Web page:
Alice Through the Looking Glass is the hyperactive sequel to Alice in Wonderland from 2010. The Mad Hatter is still mad, the evil queen is still evil, and Alice herself is still without real character.
Alice in Wonderland was a box office success, but was lukewarm received by the public and critics. The sequel, this time not directed by Tim Burton but by James Bobin, who is better known from the last two Muppets films, is a film that nobody was really waiting for. All the actors are back, however, for this second effort. Johnny Depp as the Mad Hatter is not very present through and keeps himself quiet. One or two scenes with Helena Bonham Carter as the Red Queen are funny but she works on the nerves. This is mostly a film about Alice (Mia Wasikowska) and the new character Time, played by Sacha Baron Cohen. He’s a highlight of the film, but that’s because he is new. The rest of the characters have become rather tedious. They were only good for one film.
Alice Through the Looking Glass is mostly chaotic. While the story by Lewis Carroll has this dreamlike quality, the movies amped up everything and the result is manic. And while Tim Burton’s Alice in Wonderland attempted to add a coherent story with nonsensical additions about a prophecy and a battle at the end, Alice Through the Looking Glass never stops for a single moment of rest to tell a story that might grab your interest, or to sketch out some interesting characters. The only mildly interesting parts is where we learn some little extra about the background and history of the Wonderland characters.
You get the feeling as if you’re in a computer for two hours. The effects are quite pretty, with the exception of the first scenes in the real world that really come across as unbelievable. It was a confusing start because I didn’t know whether to take the opening scenes seriously or whether they were already part of the dream world. But although the imagery is beautiful, it never feels real, and, although this is to be expected from an Alice in Wonderland movie, you need some endurance to stick with it. The story moves at a breakneck pace from one computer generated scene to another and it takes some concentration to stay with it. If you can’t, the film with storm over you like a disco hurricane and you’ll exit the theatre exhausted.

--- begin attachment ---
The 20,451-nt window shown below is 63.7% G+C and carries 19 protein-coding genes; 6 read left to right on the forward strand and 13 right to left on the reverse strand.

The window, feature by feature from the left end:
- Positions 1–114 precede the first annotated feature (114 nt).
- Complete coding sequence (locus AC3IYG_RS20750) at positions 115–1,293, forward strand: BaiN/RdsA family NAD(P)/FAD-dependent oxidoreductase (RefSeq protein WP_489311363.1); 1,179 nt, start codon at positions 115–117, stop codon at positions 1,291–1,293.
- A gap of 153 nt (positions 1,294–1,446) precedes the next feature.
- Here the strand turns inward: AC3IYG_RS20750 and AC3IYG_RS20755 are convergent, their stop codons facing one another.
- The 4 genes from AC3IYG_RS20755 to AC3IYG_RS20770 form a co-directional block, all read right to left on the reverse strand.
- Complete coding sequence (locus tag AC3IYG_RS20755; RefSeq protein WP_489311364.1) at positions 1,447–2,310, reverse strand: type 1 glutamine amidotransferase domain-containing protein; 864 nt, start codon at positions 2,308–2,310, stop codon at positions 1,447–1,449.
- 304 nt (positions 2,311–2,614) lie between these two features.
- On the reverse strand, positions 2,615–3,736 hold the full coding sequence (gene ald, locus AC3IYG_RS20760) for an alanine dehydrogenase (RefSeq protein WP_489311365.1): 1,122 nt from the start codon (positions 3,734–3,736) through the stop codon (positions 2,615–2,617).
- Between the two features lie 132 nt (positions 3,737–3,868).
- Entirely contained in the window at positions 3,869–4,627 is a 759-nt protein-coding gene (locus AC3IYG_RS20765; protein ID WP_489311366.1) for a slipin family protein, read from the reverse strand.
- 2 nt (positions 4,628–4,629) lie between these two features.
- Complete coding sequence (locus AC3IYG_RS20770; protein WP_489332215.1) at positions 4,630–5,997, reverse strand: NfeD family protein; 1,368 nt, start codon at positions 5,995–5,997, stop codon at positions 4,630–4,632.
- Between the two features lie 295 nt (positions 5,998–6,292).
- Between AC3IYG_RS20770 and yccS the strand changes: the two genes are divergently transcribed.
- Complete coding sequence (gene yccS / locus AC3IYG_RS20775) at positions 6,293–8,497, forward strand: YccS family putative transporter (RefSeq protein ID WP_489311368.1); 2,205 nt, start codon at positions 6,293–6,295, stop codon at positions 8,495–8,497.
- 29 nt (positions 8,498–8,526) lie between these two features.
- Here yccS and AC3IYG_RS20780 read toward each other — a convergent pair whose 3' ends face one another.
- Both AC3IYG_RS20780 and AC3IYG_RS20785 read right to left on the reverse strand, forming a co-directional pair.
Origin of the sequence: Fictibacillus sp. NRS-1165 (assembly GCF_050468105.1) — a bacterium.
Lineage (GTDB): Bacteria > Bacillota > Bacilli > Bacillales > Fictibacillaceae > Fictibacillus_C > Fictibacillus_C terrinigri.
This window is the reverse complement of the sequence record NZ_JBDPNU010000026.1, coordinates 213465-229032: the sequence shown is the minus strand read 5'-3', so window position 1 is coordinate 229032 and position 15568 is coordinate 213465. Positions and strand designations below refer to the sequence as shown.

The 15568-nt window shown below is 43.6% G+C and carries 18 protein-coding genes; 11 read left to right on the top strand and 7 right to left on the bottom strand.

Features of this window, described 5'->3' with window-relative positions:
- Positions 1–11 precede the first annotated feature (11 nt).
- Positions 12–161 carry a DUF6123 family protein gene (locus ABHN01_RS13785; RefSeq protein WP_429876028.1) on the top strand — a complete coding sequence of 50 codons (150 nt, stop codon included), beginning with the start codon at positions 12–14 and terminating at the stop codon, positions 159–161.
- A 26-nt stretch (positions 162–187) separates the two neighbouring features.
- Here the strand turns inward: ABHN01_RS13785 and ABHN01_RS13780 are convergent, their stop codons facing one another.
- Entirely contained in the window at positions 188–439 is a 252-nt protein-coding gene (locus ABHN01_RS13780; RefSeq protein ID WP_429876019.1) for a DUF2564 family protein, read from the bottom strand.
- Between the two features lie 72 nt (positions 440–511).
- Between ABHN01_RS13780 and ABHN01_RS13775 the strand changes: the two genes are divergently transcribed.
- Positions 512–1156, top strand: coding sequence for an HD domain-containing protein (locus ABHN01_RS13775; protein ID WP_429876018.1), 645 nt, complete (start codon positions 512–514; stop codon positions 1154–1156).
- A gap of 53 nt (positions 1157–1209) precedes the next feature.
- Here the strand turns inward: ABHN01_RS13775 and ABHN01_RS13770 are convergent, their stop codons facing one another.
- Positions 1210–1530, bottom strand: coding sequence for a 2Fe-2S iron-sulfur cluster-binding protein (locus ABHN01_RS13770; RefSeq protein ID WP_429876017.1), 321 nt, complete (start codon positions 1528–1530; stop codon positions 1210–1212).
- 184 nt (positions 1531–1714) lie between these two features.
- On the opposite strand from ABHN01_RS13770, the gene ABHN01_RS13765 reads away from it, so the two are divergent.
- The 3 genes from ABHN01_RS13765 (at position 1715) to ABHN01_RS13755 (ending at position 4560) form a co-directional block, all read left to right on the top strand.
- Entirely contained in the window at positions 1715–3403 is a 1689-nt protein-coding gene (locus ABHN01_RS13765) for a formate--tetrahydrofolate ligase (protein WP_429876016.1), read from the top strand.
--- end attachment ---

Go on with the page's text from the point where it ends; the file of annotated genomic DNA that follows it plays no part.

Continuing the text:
Occasionally, it is visually inspiring. The style is actually closer to the film Oz the Great and Powerful (2013) than to Alice in Wonderland. But the pace is so high that you can hardly enjoy the imagery because it is gone before it registers on your retinas, and it never really feels original. The inspiring parts are immediately cut off by childish animation too.
This is best fit for old children or very young teenagers. For younger kids, the story is too haphazard and confusing and for older teenagers or young adults it is too childish. The biggest miss is that Alice herself is not interesting. During the whole movie, she is just present to keep us with the numerous plot twists. She’s calling out single lines like: “the Mad Hatter’s family!” or “The Chronometer!” while running from one thing to another. It’s just that the film is so chaotic that she has to explain everything what is going on. And as the film is winding down at the end, we suddenly have no story and no real characters to keep things going, and Alice can suddenly only talk in clichés.
The film is so haphazard and superficial that it is hard to stay invested. A lot is missing, like antics by Johnny Depp and I wanted more of the invisible cat. Instead, we have a good mister Time and an occasionally beautiful movie but also a chaotic and childish one. The story is so stuffed that Alice is doing nothing but explaining everything and she doesn’t have time to be interesting.